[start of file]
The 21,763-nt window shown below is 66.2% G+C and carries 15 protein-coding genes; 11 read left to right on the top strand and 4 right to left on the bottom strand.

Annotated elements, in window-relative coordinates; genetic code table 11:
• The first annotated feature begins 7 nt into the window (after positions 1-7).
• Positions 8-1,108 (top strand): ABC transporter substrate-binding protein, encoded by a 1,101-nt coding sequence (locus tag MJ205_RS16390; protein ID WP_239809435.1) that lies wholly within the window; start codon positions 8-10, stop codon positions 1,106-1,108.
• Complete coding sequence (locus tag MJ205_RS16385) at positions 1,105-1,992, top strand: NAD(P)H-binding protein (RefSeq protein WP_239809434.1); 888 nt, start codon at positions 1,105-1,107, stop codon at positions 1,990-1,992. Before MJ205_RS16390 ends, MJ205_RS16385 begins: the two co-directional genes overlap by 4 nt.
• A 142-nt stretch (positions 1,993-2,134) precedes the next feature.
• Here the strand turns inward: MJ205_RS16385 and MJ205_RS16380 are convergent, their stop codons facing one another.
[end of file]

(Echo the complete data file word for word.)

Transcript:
The 21,763-nt window shown below is 66.2% G+C and carries 15 protein-coding genes; 11 read left to right on the top strand and 4 right to left on the bottom strand.

Annotated elements, in window-relative coordinates; genetic code table 11:
• The first annotated feature begins 7 nt into the window (after positions 1-7).
• Positions 8-1,108 (top strand): ABC transporter substrate-binding protein, encoded by a 1,101-nt coding sequence (locus tag MJ205_RS16390; protein ID WP_239809435.1) that lies wholly within the window; start codon positions 8-10, stop codon positions 1,106-1,108.
• Complete coding sequence (locus tag MJ205_RS16385) at positions 1,105-1,992, top strand: NAD(P)H-binding protein (RefSeq protein WP_239809434.1); 888 nt, start codon at positions 1,105-1,107, stop codon at positions 1,990-1,992. Before MJ205_RS16390 ends, MJ205_RS16385 begins: the two co-directional genes overlap by 4 nt.
• A 142-nt stretch (positions 1,993-2,134) precedes the next feature.
• Here the strand turns inward: MJ205_RS16385 and MJ205_RS16380 are convergent, their stop codons facing one another.